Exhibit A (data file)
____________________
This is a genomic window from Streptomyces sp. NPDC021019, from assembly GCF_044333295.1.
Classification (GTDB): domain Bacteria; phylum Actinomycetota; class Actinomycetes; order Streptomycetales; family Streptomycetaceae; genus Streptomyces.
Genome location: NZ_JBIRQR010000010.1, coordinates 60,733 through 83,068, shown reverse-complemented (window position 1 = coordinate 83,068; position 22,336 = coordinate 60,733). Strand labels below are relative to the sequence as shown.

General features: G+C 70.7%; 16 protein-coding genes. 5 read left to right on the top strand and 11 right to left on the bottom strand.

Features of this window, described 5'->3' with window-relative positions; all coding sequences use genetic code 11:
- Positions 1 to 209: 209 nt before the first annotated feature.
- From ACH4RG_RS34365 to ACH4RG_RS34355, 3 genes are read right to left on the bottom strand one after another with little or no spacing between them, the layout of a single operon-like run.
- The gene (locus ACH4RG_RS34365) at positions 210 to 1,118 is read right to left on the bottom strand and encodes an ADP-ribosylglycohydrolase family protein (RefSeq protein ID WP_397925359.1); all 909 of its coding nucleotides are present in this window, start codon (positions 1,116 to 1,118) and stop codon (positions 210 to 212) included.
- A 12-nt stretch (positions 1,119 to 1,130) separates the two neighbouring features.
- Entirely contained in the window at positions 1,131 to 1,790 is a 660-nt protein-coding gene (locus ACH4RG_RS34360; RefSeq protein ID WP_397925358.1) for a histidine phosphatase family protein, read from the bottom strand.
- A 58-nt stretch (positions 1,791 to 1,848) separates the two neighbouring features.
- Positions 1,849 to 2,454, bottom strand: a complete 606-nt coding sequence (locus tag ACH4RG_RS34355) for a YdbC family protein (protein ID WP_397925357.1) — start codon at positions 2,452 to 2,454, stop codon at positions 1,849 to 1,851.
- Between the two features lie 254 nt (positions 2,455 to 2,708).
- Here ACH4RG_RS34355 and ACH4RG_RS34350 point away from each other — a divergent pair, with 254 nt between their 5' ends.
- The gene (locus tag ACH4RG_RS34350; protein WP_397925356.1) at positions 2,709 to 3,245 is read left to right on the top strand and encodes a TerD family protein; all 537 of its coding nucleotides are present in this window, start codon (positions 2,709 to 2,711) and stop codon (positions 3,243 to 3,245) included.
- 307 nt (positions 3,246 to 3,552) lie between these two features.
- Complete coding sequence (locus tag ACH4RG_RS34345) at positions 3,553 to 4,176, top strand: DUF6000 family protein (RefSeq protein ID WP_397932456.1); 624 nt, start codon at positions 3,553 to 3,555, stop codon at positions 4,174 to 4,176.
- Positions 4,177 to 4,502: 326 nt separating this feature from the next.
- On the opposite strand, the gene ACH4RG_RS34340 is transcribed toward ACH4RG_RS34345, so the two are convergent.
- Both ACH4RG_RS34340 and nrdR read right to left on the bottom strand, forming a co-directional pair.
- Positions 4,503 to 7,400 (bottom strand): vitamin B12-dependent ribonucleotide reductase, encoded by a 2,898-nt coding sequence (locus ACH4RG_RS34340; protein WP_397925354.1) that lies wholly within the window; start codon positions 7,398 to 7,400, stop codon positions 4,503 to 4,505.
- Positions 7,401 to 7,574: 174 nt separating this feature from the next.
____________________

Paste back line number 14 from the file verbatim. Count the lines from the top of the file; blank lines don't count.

- Here ACH4RG_RS34355 and ACH4RG_RS34350 point away from each other — a divergent pair, with 254 nt between their 5' ends.